Exploring the Potential (Contribution) of Multi-Disciplinary Legal Research for the Analysis of Minorities’ Rights
Erasmus Law Review , Volume 2015 - Issue 3 p. 111- 122
This article sets out to contribute to the special issue devoted to multi-disciplinary legal research by discussing first the limits of purely doctrinal legal research in relation to a particular topic and second the relevant considerations in devising research that (inter alia) draws on non-legal, auxiliary disciplines to ‘fill in’ and guide the legal framework. The topic concerned is the (analysis of the) fundamental rights of minorities. The article starts with a long account of the flaws in the current legal analysis of the European Court of Human Rights regarding minorities’ rights, particularly the reduction in its analysis and the related failure to properly identify and weigh all relevant interests and variables. This ‘prelude’ provides crucial insights in the causes of the flaws in the Court’s jurisprudence: lack of knowledge (about the relevant interests and variables) and concerns with the Court’s political legitimacy. The article goes on to argue for the need for multi-disciplinary legal research to tackle the lack of knowledge: more particularly by drawing on sociology (and related social sciences) and political philosophy as auxiliary disciplines to identify additional interests and variables for the rights analysis. The ensuing new analytical framework for the analysis of minorities’ rights would benefit international courts (adjudicating on human rights) generally. To operationalise and refine the new analytical framework, the research should furthermore have regard to the practice of (a selection of) international courts and national case studies.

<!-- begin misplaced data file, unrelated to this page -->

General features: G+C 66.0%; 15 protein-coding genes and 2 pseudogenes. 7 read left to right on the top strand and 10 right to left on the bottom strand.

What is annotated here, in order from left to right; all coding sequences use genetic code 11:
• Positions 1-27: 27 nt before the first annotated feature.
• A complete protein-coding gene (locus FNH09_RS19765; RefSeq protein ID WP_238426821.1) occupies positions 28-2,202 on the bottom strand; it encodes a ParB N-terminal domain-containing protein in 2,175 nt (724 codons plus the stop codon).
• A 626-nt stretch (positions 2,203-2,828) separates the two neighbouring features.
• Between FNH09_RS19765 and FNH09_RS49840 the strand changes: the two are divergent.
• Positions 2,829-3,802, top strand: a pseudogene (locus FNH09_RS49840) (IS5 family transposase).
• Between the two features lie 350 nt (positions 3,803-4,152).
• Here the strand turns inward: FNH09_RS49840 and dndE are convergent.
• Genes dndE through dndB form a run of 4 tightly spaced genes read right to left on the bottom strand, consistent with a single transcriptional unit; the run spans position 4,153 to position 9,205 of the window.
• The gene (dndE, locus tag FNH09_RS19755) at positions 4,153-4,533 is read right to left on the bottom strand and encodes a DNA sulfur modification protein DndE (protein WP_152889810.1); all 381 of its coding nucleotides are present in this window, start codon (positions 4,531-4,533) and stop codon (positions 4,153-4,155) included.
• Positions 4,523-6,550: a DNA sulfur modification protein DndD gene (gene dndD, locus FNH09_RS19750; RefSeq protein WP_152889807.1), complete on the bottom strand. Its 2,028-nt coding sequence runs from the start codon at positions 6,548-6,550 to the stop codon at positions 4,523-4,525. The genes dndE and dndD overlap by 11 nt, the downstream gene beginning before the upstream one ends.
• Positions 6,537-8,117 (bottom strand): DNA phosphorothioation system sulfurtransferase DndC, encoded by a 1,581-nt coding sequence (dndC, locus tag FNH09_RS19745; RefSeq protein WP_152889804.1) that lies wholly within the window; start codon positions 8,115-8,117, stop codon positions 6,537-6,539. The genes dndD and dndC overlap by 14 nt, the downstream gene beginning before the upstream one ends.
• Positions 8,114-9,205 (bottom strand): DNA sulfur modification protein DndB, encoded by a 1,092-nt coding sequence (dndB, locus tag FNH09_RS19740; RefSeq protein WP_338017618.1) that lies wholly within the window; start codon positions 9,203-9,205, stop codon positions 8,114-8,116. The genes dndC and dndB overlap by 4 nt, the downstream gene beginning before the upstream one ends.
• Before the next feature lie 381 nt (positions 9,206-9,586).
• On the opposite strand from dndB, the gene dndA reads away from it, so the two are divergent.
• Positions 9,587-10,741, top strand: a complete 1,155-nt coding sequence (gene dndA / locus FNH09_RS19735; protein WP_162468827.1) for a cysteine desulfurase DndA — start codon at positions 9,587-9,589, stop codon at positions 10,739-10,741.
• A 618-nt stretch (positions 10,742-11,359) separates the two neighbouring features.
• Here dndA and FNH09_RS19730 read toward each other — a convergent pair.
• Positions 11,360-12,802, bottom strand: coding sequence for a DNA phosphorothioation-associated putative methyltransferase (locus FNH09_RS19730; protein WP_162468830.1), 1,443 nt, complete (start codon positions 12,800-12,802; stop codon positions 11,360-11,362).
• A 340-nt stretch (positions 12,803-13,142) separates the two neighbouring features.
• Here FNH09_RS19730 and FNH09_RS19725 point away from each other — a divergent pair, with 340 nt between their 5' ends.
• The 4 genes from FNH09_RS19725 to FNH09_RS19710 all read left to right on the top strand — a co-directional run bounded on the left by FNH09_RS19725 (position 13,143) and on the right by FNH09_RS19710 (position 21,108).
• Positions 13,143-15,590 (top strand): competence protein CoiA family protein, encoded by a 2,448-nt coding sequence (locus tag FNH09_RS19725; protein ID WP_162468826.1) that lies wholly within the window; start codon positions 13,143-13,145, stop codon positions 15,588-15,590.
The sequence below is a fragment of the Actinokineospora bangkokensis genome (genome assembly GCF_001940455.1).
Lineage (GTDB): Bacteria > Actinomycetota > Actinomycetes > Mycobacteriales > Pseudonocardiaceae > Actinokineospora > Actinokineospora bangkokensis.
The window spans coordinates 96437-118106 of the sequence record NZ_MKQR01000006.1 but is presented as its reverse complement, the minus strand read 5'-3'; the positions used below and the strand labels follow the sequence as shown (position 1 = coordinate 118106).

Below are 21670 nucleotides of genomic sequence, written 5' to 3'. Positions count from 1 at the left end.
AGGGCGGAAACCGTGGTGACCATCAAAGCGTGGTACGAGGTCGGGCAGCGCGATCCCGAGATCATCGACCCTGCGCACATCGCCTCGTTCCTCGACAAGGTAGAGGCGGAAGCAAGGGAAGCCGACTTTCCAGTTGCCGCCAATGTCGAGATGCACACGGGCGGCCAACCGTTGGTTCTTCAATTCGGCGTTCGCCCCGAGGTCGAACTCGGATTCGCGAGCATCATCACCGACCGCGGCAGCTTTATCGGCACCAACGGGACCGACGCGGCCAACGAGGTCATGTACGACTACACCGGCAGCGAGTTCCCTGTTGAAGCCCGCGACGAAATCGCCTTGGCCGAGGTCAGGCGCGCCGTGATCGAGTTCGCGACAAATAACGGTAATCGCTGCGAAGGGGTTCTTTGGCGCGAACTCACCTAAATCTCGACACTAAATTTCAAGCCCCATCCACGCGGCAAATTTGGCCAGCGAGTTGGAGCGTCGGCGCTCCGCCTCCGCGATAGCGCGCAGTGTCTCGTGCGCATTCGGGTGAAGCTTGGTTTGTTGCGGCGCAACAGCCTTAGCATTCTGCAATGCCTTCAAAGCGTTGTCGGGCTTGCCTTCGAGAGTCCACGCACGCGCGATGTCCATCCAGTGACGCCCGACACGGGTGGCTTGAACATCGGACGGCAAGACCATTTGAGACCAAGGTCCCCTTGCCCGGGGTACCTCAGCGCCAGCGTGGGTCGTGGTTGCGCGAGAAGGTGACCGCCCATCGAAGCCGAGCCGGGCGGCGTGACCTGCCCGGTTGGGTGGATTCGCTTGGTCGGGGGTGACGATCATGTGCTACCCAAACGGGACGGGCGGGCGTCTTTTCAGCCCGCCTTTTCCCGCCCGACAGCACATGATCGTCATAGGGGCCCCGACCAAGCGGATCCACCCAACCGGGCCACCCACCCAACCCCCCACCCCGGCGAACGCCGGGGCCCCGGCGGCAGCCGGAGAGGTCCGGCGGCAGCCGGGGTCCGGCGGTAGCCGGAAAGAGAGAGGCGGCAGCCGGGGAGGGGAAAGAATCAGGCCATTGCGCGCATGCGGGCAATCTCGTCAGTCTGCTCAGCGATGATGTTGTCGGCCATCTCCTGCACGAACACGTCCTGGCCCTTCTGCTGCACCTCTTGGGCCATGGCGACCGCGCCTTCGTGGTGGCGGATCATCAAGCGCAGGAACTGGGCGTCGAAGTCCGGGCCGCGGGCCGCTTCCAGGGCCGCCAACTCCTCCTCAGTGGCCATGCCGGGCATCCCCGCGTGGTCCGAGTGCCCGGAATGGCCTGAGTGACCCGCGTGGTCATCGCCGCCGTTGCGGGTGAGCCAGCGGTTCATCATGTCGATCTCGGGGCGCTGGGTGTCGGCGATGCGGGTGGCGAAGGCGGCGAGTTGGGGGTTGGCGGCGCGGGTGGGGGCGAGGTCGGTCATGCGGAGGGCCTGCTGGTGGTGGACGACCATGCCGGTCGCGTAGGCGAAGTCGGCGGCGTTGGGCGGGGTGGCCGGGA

|minorities’ fundamental rights, international courts, European Court of Human Rights, lack of knowledge, multi-disciplinary legal research|
|Erasmus Law Review|
Henrard, K.A.M. (2015). Exploring the Potential (Contribution) of Multi-Disciplinary Legal Research for the Analysis of Minorities’ Rights. Erasmus Law Review, 2015(3), 111–122. Retrieved from http://hdl.handle.net/1765/108915